Last week, The Mandalorian fans were treated to the first official set of preview images for the Disney+ Star Wars spinoff series that included a number of familiar faces, from Pedro Pascal's Din Djarin aka The Mandalorian and The Child aka Baby Yoda to Giancarlo Esposito's Moff Gideon and Gina Carano's Cara Dune. Not to sound ungrateful, but we thought that getting the images earlier in the week would've meant that we would get a teaser or trailer by the end of the week- but we didn't. That meant no looks at/confirmations on Rosario Dawson, Timothy Olyphant, Temuera Morrison, Katee Sackhoff, Michael Biehn, or Sasha Banks to see who was just a rumor and who we should start getting excited over/critical of.
Oh… a Sasha Banks alert?
Well, the wait is over (kinda') with your first look at the action that lies ahead when Disney+'s The Mandalorian returns for a second season on October 30th:
— WWE (@WWE) September 15, 2020
Behind the camera, Peyton Reed (Ant-Man), Robert Rodriguez (Sin City), cast member Carl Weathers, Rick Famuyiwa (Dope), Bryce Dallas Howard (Dads), and Sam Hargrave (Extraction) will be sharing time with series creator Jon Favreau and executive producer Dave Filoni in the director's chair. While the second season of Disney+'s live-action Star Wars spinoff series appears to have gotten off relatively light compared to many COVID-19-impacted productions, Favreau was asked if new health and safety guidelines would make it difficult starting up production on a (for now) hypothetical third season and if he had concerns. As Favreau sees it, the series' reliance on virtual sets/scenes and distance-based production actually lends itself pretty naturally to the "new norms" on sets now:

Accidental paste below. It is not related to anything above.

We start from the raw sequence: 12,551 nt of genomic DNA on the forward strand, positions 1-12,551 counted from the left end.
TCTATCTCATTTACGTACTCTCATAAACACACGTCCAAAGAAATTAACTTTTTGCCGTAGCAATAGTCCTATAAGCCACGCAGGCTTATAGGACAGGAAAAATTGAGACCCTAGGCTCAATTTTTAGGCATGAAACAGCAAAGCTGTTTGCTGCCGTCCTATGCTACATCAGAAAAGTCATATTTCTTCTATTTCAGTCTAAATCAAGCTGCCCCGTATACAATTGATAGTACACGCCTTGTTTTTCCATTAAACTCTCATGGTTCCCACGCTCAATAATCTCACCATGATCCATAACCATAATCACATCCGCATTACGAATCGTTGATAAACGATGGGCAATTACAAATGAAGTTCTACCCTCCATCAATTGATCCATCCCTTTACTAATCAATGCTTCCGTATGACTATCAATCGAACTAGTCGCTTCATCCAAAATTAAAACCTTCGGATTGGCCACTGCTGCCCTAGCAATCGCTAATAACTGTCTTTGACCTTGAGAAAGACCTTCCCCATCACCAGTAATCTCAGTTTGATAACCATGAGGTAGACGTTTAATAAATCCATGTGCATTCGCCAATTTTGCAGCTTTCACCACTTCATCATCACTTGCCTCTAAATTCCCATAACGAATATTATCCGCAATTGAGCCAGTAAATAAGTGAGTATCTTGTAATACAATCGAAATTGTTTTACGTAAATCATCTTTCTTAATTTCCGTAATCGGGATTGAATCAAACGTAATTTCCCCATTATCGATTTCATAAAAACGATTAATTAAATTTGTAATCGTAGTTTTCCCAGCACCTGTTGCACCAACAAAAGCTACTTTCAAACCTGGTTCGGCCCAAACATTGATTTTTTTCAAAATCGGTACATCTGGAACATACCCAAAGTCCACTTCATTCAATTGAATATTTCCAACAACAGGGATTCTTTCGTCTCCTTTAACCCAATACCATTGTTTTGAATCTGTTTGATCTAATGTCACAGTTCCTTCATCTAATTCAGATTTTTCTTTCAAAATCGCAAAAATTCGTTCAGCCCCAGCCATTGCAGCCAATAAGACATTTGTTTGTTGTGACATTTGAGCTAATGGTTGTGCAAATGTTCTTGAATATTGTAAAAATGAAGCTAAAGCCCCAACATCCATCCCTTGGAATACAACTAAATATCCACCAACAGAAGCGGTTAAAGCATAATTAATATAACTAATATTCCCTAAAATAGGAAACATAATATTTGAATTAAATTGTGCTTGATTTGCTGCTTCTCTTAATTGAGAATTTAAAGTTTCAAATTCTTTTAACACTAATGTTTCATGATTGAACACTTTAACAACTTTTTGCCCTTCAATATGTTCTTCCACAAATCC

"The fact that the set is much more contained is a benefit because you can limit the number of people. A lot of the people controlling it are doing it remotely from what we call the Brain Bar, which is a bank of gaming computers, essentially. The amount of people near the camera could be much smaller than [usual]. We also shoot a lot outside, which is helpful, too. We build to a moment in filming more like an animated production, where we have a lot of storyboards, a lot of discussions, and scouting in virtual reality. We use cinematic tools in VR much the same way we did for The Lion King and The Jungle Book. A lot of times the actors you are seeing on the screen aren't actually there on set."